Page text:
Sonny arrived with a clean, fresh aroma that we took to be the mythically pure 'baby smell' - but turned out to be something that is only maintained by infant shampoo and lotion. At least once per feeding, Sonny will regurgitate some milk, which inevitably gunk-ifies in his hair as well as all over his mouth, neck and chest. A few applications of this emulsion and he's positively ripe.

No 9: Con/beg/blackmail someone - anyone - into helping out
Trust us: However good you are at nappy-changing, infant-soothing and so on, the endless iterations of childcare will wear you out - unless there's someone who can step in for at least a few hours while you recharge. Once you're tired, by the way, you're less slick with your care - and the baby bawls all the more. Sonny's grandmothers were willing collaborators, and we had a confinement lady for the first month - failing which, we might have had to kidnap someone off the street...

No 8: Don't buy too much clothing... and prize hand-me-downs
Sure, Sonny is messy and needs changing several times a day - but somehow it's the same few comfortable outfits that get reused. We have a mound of garments, many of them gifts, that have been hardly touched: Also, it has been used items from relatives that we often found to be the easiest on the skin, easiest to put on and easiest to handwash.

No 7: The middle name of all babies is 'Changeable'
Just when you think you've nailed down what causes your little one to cry, or worked out the ideal sleep-feed cycle, everything will change. Time and again, we've found it necessary to disregard what we'd learned and use Sherlock Holmes as our model (as we've blogged about before) to deduce the new irritant, snooze pattern or preferred sleeping position. Steel yourself for this and take it as a challenging game.

No 6: Practise guerrilla bathing
One of most horrible experiences we've had is trying to bathe a writhing, wailing baby. One of the most enjoyable? Bathing a cooing, amiable Sonny. To avoid the former, we've found it best not to have too fixed a bath time, but to pounce on those moments when he's in a good mood. This is usually not immediately after a meal (chances of vomiting and other 'accidents' in the water are too high) or on waking up (grumpiness quotient is high), but sometime in between.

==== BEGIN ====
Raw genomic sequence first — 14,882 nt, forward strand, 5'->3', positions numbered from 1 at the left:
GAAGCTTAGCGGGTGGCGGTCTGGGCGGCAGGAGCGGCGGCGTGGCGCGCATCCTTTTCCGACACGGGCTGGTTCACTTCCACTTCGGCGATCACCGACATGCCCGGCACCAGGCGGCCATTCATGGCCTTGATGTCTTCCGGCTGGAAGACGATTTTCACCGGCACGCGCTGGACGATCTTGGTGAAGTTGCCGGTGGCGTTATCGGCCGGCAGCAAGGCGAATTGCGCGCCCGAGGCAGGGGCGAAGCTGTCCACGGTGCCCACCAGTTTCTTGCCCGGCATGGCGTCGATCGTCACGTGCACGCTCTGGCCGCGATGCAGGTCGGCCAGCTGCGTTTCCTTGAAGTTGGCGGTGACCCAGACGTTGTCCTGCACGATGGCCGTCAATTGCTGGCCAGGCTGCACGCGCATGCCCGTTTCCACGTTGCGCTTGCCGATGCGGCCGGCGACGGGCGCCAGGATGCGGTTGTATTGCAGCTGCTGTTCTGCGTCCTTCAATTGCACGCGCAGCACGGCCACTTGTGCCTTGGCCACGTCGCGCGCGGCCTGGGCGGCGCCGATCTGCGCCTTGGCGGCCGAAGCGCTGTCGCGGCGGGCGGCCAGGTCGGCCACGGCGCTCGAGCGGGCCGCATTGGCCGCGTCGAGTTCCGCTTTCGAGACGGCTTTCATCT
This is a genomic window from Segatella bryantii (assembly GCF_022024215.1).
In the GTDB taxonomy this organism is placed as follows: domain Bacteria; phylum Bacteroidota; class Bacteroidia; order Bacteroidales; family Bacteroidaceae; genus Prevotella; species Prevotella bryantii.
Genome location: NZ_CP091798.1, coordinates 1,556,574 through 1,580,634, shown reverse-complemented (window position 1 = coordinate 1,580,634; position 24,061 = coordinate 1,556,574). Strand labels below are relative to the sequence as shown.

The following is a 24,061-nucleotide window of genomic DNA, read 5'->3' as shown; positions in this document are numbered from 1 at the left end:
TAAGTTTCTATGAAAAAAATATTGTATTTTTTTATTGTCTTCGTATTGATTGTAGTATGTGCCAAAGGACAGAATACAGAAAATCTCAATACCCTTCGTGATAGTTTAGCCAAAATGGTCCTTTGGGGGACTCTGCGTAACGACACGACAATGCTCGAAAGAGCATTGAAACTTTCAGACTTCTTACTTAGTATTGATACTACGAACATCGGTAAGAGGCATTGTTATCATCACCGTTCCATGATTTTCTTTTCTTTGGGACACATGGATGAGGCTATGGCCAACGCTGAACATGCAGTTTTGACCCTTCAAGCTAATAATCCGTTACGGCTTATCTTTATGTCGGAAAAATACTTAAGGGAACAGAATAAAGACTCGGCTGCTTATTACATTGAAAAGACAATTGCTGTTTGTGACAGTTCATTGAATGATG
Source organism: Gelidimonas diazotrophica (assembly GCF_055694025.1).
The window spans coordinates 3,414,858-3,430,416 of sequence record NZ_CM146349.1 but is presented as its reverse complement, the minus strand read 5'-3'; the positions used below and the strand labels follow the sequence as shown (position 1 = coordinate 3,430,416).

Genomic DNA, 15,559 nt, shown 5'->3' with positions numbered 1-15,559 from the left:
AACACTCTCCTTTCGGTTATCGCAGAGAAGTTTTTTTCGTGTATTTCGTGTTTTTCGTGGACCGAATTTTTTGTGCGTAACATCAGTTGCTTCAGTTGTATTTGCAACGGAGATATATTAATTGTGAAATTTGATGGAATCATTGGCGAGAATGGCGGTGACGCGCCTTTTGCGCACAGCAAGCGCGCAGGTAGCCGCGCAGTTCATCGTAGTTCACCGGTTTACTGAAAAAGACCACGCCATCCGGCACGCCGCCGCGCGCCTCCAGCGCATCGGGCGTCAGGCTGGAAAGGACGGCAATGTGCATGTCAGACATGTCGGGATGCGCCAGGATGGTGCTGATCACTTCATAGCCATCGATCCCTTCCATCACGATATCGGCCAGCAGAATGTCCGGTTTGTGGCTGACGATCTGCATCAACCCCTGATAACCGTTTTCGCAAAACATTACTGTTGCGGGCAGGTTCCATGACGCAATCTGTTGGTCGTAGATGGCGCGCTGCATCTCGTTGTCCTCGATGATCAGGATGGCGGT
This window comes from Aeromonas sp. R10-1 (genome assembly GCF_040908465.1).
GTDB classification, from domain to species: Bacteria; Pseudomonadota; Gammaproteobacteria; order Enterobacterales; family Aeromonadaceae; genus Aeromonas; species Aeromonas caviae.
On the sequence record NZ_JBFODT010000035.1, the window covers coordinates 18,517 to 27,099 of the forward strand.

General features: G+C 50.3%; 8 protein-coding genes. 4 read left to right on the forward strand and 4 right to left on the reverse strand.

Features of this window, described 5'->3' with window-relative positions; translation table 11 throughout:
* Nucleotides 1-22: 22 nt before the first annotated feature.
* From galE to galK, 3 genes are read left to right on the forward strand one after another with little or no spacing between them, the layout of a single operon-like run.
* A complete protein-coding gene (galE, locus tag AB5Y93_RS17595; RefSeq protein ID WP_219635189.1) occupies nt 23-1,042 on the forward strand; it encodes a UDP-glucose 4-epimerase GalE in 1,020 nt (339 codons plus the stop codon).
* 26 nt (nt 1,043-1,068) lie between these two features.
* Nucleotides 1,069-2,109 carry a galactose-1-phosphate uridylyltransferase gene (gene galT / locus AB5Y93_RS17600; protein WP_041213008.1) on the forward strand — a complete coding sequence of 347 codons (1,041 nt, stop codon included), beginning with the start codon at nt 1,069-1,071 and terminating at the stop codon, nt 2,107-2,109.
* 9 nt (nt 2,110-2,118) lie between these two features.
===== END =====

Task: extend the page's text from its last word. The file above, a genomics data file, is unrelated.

[Halfway there. We unveil our Top Five tips in tomorrow's post].

Thursday, June 19, 2008

Who's this Scottish Papa?

Pa, we must stress, does not have red hair.

Neither has he ever worn a kilt or played the bagpipes - though he did do a bit of hiking in the Scottish Highlands once upon a time.

All this is relevant, in case you were wondering, because Pa has recently found himself speaking to Sonny in a faux Scottish accent. He's at a loss to explain it, but when he's about to bathe our son, he'll say: "Och, time fer a wee wetting, me bairn.'' Or he'll hoist Sonny to show him something, and go: "Aye, that's a bonny field of grass yonder."

No one, it must be said, is more stumped about this than Pa, who has previously shown no tendencies towards, and definitely no aptitude for, things Hibernian. His speech patterns heretofore (he's doing the typing here, and whacking especially firmly at the keys) were the epitome of normalcy.

Speaking pidgin Scots is not normal.

A paranormal explanation would invoke possession, but we reject this out of hand. Not because we laugh at the notion of spirits, by the way, but because Pa's Scots accent is so appalling no self-respecting ghost would come within miles of it. Anybody with a plausible account involving, say, a repressed wish to be William Wallace is welcome to write in. At the same time, after our initial surprise, we're not much bothered any more: We're figuring it's probably akin to catching an exotic strain of the flu, and that it should pass of its own accord.

In the meantime, the accent seems to hold Sonny's attention remarkably well (maybe the incongruity is evident even to eight-week-olds) and even has a soothing effect. The rhythms are not unpleasant, the whole situation is worth the odd chuckle and no one seems to the worse off for it.

Why look a gift horse in the mouth - or Highland pony, for that matter?

Wednesday, June 18, 2008

A mother's obsession

To say that Mum has Sonny continually on her mind is to greatly understate things.

Most obviously, her days are pretty much taken up with feeding him, caring for him or worrying about some aspect of either activity. But in fact, all our eight-week-old son has to do is to start to cry for Mum to suffer an attack of colic. A wail at the wrong time can remotely trigger spurting milk.